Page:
After a dinner that was interrupted by several startling inclement weather alerts from my phone, I hopped into the nearest cab home, drenched and somewhat annoyed. My irritability rushed me (at a quicker-than-usual pace) to cancel/mute/kill the programming reel I knew was about to run on the cab’s “passenger information monitor” (PIM).

But, that’s when I noticed a screen option I hadn’t seen before: “Passenger Survey”. As someone who deals with lots of surveys and survey-like methods at my job, I always feel for those desperate to collect user feedback in this way, and I typically take any survey that’s offered to me (as long as it’s not related to something despicable).

Who would have thought that a taxicab survey would have such a delightful effect. Here’s the flow I went through (please forgive the shaky-cab-in-a-storm photo quality):


1. I’m presented with a straightforward question with some unexpected, playful responses. I choose the sillier choice (option “B”), which also happens to be the truth (sorry, Mom).


2. I now get that the survey’s purpose is more to persuade than to survey, but I’m still engaged. Again, I go with the silly truth, and choose option B. I’m starting to forget that my feet are wrinkly from gross puddle water.


3. The survey’s rhetoric amps up with a bit of a dark snark answer, which I unfortunately must choose. Guilt on, Wayne.


4. I chose option C, here, because at this point I’m thinking that whatever “data” comes from this survey can’t possibly be worth much aside from just a record of how many people might feel guilty about their seatbelt behaviors.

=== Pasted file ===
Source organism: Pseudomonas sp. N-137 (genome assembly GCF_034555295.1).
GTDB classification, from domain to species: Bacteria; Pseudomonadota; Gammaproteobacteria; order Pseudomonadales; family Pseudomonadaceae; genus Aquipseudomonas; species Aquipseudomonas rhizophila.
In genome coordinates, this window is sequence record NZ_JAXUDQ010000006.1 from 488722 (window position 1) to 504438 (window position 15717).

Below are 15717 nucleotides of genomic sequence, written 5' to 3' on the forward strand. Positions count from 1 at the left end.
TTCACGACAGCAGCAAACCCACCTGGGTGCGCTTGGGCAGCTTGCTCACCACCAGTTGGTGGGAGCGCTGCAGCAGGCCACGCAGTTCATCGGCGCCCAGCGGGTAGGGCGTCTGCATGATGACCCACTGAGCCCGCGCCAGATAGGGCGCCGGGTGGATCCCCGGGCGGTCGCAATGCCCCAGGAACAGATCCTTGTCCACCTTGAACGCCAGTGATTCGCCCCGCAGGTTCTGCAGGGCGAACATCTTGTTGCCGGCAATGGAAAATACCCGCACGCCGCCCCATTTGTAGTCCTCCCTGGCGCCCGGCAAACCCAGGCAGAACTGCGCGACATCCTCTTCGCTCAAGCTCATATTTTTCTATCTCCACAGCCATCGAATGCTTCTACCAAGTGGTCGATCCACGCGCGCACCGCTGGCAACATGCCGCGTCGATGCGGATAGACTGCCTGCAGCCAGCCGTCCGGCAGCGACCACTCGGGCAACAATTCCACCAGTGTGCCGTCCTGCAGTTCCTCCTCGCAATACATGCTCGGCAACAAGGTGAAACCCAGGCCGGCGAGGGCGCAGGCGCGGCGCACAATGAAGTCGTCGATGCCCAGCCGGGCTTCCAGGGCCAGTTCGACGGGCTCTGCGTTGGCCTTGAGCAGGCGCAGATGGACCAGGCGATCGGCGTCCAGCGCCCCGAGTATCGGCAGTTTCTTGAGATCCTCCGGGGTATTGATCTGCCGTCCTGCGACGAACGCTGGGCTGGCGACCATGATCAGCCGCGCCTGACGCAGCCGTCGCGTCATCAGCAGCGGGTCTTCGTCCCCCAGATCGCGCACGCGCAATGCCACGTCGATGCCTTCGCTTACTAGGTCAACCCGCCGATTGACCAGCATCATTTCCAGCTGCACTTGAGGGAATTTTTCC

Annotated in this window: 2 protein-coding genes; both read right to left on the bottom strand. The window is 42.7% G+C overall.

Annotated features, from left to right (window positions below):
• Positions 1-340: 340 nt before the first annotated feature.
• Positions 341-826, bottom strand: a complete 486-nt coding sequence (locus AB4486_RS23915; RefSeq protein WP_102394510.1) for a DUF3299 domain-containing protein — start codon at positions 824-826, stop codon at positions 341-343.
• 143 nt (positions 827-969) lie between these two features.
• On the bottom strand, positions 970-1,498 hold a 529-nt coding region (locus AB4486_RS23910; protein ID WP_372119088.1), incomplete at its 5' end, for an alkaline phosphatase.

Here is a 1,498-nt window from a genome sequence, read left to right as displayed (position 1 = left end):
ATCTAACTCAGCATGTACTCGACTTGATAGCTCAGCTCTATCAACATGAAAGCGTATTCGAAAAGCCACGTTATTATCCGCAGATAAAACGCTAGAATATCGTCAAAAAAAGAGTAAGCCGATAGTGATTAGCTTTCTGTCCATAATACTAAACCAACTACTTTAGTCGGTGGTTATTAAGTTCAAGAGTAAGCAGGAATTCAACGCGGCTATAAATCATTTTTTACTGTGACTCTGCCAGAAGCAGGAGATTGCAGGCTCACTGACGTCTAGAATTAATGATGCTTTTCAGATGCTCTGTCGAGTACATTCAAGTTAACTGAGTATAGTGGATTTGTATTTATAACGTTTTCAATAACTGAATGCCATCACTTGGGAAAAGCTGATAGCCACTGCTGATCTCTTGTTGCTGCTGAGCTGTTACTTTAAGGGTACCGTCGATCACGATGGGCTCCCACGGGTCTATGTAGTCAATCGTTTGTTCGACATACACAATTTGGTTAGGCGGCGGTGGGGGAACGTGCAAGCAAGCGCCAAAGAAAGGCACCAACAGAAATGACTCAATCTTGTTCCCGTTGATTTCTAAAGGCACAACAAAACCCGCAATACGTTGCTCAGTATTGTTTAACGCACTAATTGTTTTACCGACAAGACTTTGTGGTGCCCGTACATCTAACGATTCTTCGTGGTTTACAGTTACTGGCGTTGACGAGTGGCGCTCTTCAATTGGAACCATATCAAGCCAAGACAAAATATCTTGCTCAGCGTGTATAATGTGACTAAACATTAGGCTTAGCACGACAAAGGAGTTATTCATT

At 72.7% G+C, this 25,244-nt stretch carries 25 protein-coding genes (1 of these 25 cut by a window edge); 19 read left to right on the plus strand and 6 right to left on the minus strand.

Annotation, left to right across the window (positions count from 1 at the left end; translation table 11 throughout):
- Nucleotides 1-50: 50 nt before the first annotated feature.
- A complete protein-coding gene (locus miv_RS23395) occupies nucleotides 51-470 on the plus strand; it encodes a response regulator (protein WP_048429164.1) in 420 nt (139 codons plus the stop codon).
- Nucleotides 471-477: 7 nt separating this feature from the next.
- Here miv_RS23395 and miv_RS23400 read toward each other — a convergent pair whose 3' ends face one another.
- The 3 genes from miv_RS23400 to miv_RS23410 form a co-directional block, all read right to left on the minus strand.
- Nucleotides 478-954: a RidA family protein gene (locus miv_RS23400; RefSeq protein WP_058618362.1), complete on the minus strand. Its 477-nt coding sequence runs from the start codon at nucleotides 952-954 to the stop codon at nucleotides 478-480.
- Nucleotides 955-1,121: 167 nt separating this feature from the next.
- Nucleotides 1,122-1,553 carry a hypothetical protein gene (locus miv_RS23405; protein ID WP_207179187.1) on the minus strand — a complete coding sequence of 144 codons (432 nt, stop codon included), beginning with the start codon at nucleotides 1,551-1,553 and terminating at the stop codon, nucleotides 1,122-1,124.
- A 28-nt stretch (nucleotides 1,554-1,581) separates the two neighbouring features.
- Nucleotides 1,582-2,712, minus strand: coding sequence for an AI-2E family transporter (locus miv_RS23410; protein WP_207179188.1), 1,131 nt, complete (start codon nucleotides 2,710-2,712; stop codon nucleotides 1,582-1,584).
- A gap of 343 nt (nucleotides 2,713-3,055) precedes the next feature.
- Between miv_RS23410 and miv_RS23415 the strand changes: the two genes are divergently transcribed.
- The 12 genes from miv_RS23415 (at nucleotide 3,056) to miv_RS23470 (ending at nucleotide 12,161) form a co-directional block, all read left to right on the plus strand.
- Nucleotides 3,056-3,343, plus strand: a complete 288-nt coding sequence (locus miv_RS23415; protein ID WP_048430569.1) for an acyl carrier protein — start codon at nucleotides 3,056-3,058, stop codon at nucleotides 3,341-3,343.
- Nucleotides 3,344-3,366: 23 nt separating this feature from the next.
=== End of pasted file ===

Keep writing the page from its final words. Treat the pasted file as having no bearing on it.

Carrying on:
5. I said yes to this question and then was led to what I believe to be the real survey, which I took.

Someone looking at my survey responses (if anyone is looking) might not be able to get a lot of hard information from the silly pre-survey, but I’m betting that they have a lot more response data from the real survey to look at because of it. I honestly probably wouldn’t have taken the real survey had the silly pre-survey not offered a nice transition into it.

One could argue many things about what this silly survey adds to or captures about an experience. To me, it seems to have worked as an effective method of persuasion:

  • It improved my mood, and thus improved my cab ride.
  • It caused me to think deeply about my safety while using public transportation, and left a lasting effect on my memory.
  • It communicated about public transportation safety, as well as the city’s perspective on it, in an engaging way.

A silly pre-survey might not be an effective research method, but the notion of it is a hearty reminder that contextual research often needs a hook to attract and engage participants, and that humor and creativity make great hooks.


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